This article originally appeared in the October 2012 issue of INTERNET TELEPHONY.
Big data is one of the hottest catch phrases in information technology today. The term expresses the existence of the large, and growing, collection of information amassed by many organizations. That may involve both structured and unstructured data.
Conventional wisdom would lead you to believe that the more data and data types are involved, the more expensive and complex it is to analyze data. But that’s not necessarily so, says Jack Norris, vice president of marketing at MapR.
To enable sophisticated but uncomplicated and relatively affordable data handling, and allow organizations to address unstructured data, which is growing faster than Moore’s Law, such leading companies as Amazon and Google are embracing Hadoop.
Hadoop is an open source technology that runs on commodity hardware, and allows users to do compute on disc instead of on network storage – and unnecessarily using lots of network processing, Norris explains, adding that both of these aspects of Hadoop make it more affordable than alternative solutions.
MapR offers an open, enterprise-grade version of the Hadoop distribution. The company has made Hadoop easier to develop, providing full dependability and performance, and also making it more open so you can use standard database files. Thousands of companies from the Internet, retail, financial services, oil and gas, telecom, media and other verticals use the company’s solutions to analyze data from a wide array of sources.
Hadoop and various tools designed to work with it can allow for sophisticated clustering, data mirroring and more. Such functionality can be used in a variety of applications. For example, some companies are using Hadoop to identify anomalies in credit card transactions to identify fraud.
Norris goes as far as to say that Hadoop is changing the face of analytics in organizations today.
Yahoo! and Google were among the early champions of Hadoop, a technology around which a variety of companies including Cloudera, Hortonworks and MapR have since built businesses.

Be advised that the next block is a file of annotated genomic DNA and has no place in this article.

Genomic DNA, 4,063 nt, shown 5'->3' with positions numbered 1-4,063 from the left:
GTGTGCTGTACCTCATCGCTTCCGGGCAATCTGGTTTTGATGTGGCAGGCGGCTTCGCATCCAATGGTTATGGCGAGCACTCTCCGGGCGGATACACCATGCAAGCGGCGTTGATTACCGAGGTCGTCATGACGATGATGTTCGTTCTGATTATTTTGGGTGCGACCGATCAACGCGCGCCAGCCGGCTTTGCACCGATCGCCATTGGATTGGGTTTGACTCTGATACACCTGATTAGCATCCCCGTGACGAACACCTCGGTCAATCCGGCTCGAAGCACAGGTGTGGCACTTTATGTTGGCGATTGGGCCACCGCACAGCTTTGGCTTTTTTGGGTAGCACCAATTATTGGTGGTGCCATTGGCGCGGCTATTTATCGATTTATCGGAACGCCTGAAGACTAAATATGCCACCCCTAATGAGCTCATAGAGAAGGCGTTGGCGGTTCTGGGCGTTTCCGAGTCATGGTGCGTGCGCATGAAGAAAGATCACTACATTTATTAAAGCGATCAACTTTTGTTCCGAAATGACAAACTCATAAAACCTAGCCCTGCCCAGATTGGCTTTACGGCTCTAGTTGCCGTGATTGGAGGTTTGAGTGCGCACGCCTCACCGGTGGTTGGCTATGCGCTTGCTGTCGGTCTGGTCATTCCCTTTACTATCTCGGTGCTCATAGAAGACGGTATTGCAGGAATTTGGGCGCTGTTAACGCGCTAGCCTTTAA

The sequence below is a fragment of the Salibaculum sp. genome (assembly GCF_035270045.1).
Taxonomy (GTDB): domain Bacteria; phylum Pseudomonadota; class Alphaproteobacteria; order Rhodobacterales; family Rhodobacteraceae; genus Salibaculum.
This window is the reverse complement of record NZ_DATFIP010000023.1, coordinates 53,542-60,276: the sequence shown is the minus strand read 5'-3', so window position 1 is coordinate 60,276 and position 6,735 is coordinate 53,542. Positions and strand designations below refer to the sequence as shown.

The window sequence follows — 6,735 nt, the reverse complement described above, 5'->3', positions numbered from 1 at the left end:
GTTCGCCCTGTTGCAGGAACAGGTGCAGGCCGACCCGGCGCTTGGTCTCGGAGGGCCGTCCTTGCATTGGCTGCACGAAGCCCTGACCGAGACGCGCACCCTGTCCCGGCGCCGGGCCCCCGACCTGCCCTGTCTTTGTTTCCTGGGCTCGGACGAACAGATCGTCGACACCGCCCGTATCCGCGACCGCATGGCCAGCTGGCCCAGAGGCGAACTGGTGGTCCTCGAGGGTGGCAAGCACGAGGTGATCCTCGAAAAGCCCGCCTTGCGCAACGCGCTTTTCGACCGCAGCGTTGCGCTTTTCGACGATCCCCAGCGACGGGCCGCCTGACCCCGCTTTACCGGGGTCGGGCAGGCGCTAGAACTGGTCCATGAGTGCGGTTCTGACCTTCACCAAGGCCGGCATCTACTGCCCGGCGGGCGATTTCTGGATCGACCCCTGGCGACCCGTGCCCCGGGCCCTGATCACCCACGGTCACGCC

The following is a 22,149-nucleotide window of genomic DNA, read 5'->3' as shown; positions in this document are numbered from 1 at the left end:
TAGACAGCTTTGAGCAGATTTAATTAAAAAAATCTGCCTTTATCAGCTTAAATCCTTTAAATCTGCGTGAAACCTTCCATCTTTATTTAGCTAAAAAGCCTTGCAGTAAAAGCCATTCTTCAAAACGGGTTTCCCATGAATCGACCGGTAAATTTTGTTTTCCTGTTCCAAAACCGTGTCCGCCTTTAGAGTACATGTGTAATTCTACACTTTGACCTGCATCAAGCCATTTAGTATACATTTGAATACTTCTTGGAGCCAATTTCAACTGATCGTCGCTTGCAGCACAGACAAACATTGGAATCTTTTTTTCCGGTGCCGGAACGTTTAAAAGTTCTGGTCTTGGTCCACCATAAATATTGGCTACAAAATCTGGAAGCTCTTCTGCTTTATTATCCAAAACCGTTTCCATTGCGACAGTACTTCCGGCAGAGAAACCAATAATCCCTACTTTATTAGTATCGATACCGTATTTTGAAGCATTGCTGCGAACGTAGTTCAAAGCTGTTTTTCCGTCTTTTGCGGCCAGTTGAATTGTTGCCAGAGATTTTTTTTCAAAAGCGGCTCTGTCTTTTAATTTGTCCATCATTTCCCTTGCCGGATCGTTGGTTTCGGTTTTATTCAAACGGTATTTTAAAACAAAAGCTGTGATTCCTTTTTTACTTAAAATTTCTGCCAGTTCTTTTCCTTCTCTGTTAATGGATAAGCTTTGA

Doug Cutting, former Yahoo! engineer and current Cloudera executive, led the Yahoo! work on Hadoop. In fact, Hadoop is named after Cutting’s son’s stuffed elephant.
Google pioneered the use of MapR’s MapReduce, which enabled the fledging search engine to go from nineteenth place in the market to No. 1 in just two years. Norris says Google understood that given the sheer size of content on the web, the company needed to take a different approach. So Google took the cheapest hardware it could find and put small pieces of information on various machines, giving each machine a share of the processing job.
MapReduce, which works on 50 to thousands of nodes, allows users to do massive analysis in parallel, and in the process hides that complexity from the developer, says Norris
All of that makes Hadoop an attractive candidate for cloud deployments. In fact, Amazon has extended its Elastic MapReduce service to include MapR’s Hadoop distribution, which is being offered, sold and supported as a service by Amazon to its customers. MapR will also make its distribution available on Google Compute Engine.
“Hadoop is now central to the big data strategies of enterprises, service providers and other organizations,” according a first quarter 2012 report from Forrest Research.
“Forrester regards Hadoop as the nucleus of the next-generation EDW in the cloud,” the firm added, noting that EMC (News - Alert) Greenplum, IBM, Microsoft and Oracle are all evolving their enterprise data warehousing solutions to Hadoop.
Moves to expand the use cases of what’s possible with Hadoop; allow people to use standard tools like file browers; offer standard database access; and view Hadoop as network storage, are expected to spur even more widespread uptake of this technology, says MapR’s Norris.
IDC (News - Alert) forecasts that the Hadoop ecosystem will be worth $800 million by 2016. Market Research Media Ltd./MarketAnalysis.com says the market for Hadoop-MapReduce will reach $2.2 billion in 2018, becoming the de facto standard for gig data management and business intelligence.
Edited by Braden Becker